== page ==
Aging Shrinks and Mental Wizardry
Jonah Hill’s therapist rewired my brain.
This is the story of how I came to believe in magic.
After reading How to Fail at Almost Everything and Still Win Big, I decided to become a software engineer. I took courses, built projects, and completed internships.
I also looked for ways to be useful.
One day in late 2020, Jonah Hill posted on Instagram. The picture caught my eye as I scrolled through my feed. It was of a little old man in front of a green screen.
The caption said that the man was Hill’s therapist, Dr. Phil Stutz. Hill was making a documentary about Stutz. I Googled “Phil Stutz” and was transfixed. “Genius” is a strong word, but Stutz is a regular Master Yoda. Like Carl Jung with a Brooklyn accent and a penchant for swearing.
With Barry Michels, he invented “Tools,” a hybrid of Jungian psychoanalysis and cognitive-behavioural therapy. Their website is littered with phrases like “spiritual system” and “higher forces.” Yeah, I scoffed too. And then I learned of their clientele. They work with A-List actors, like Hill and Joaquin Phoenix, and billionaire businessmen.
I became obsessed with their ideas. I read their books, listened to their interviews, and started using the Tools myself.
So when I found myself sitting idle last summer, I decided to make an app about their Tools. I was always forgetting to use them — maybe this would help. Plus, maybe people would watch Jonah Hill’s documentary and then get the app.
I built the app and released it in August. I forgot about it until October, when I received some bad news. I was reeling, but I decided to keep moving forward. I remembered the app, and decided to pitch it to Stutz and Michels.
I cold-called Phil Stutz on Tuesday the 5th of October, 2021.
I wasn’t expecting much. I’d tried a few numbers, and they’d all been duds. So I was stunned when he picked up and asked me who I was. My hands started to tremble, and my throat dried up.
I pulled myself together and made my pitch. He told me to email him, so I did.
He never replied. I revered him, and he’d ignored me. I was crushed. Especially because he’d been so receptive on the phone. I called him again a couple weeks later.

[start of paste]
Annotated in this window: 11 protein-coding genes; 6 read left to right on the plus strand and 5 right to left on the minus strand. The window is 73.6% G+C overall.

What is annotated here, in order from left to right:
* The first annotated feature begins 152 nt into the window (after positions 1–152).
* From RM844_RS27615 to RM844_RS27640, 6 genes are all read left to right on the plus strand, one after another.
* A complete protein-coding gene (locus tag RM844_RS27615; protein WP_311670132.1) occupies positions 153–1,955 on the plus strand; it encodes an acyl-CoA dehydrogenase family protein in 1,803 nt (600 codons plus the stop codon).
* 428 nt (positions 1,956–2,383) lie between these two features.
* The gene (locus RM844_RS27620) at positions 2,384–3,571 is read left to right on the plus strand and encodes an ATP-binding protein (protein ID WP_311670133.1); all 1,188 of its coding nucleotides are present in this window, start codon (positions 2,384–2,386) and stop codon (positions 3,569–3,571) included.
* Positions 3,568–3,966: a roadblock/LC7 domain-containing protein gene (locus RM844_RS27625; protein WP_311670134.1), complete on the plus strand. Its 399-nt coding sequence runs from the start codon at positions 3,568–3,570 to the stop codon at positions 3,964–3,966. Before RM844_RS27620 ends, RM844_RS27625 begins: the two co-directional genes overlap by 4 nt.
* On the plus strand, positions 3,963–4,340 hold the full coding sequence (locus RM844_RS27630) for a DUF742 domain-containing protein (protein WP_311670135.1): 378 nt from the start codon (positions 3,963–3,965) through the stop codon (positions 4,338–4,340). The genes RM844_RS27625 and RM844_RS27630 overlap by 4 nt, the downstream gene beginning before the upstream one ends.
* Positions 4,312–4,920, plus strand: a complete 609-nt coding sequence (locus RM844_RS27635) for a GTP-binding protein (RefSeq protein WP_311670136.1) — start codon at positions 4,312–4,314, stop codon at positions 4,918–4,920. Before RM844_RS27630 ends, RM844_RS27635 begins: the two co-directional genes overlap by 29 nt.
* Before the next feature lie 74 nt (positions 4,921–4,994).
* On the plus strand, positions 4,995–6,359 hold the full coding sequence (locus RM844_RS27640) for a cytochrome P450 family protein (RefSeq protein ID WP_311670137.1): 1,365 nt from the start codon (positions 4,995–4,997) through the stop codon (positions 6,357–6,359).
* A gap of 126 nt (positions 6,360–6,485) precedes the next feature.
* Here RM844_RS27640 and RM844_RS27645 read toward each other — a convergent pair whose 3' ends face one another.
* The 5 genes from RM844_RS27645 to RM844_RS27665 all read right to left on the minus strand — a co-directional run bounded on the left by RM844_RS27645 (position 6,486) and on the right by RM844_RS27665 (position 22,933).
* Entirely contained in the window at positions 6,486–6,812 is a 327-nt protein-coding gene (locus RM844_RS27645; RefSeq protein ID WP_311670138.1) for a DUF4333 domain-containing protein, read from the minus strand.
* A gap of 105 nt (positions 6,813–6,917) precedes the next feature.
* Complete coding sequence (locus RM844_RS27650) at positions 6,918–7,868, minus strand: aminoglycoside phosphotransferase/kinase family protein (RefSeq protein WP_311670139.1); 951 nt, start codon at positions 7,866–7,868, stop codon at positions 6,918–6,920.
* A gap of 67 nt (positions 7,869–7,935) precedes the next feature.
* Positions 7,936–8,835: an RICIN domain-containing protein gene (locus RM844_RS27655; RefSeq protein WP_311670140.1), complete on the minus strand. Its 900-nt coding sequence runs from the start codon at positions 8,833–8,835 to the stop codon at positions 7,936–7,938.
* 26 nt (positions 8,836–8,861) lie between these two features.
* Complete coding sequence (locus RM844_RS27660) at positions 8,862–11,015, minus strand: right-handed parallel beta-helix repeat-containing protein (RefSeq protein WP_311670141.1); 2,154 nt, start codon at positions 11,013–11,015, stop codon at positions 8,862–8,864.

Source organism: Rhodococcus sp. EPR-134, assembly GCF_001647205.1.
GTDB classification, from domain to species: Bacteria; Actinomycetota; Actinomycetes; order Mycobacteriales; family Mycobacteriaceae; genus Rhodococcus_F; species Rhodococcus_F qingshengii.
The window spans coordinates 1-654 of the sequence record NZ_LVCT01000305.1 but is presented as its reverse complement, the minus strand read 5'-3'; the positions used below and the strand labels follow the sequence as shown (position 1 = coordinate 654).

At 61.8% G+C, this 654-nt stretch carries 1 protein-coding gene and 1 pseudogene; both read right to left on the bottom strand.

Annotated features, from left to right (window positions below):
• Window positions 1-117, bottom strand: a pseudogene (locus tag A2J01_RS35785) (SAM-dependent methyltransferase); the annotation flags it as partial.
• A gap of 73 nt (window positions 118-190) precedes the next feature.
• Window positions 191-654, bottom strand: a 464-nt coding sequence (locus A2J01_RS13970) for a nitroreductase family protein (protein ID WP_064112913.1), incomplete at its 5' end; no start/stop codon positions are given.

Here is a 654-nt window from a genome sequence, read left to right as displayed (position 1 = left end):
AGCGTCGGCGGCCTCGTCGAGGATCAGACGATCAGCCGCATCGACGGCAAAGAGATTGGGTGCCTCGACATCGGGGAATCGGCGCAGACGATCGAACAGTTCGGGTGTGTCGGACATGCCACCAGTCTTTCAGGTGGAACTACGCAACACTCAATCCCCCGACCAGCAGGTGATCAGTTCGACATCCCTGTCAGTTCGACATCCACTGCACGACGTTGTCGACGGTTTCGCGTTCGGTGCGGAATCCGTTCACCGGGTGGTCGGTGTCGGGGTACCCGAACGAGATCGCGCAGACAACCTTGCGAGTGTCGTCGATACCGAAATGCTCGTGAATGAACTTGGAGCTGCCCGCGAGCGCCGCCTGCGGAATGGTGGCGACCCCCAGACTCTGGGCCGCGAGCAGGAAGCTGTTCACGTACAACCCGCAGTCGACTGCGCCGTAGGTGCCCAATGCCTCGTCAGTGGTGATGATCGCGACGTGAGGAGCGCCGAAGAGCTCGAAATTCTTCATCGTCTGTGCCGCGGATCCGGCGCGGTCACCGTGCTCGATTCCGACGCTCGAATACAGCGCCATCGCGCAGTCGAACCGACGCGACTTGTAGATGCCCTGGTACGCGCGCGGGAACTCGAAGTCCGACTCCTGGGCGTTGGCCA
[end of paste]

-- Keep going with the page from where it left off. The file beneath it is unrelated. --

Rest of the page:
This time we ended up on Zoom. And he told me he couldn’t work with me.
But he didn’t stop there. We spoke for nearly an hour. He asked about me, encouraged me, and gave me advice.
And then, in true “Wizard of Oz” style, he changed me forever.
He asked how old I was.
I said “21.”
“Yeah, I’m… impressed with how you’re handling yourself.”
“H-how so?” I squeaked.
“Most people who achieve things are a pain in the ass. You’re kind of a pain in the ass too,” he replied.
My brain spun in my head.
I had been obsessed with Phil Stutz for a year. By the time we spoke, he was my hero. And the man himself — spiritual guru to the rich, famous, and glamorous — had just told me I had what it took to be successful.
This story is tepid without a moral. So here’s two things you can take away:
- Boldness: Calling Phil Stutz was bold. I’m a nobody, and he deals with household names. Calling him again after he’d ignored me was delusional. But it also led my most cherished memory. Boldness is the closest thing we have to magic.
- Preparedness: Phil said no to me. But he wouldn’t even have answered the phone if I hadn’t spent ~40 hours designing, building, and releasing the app before getting in touch. I’d shown that I was serious by doing the work up-front. Preparedness meant I could tell him about the man who’d used my app and emailed me with glowing feedback. If you’re going to pitch someone who’s out of your league, do the work up-front. They’ll pay attention.
I’ve thought about my “Wizard of Oz” moment every day since it happened.
The memory of my hero telling me that I’m a pain in the ass is burned into my brain.
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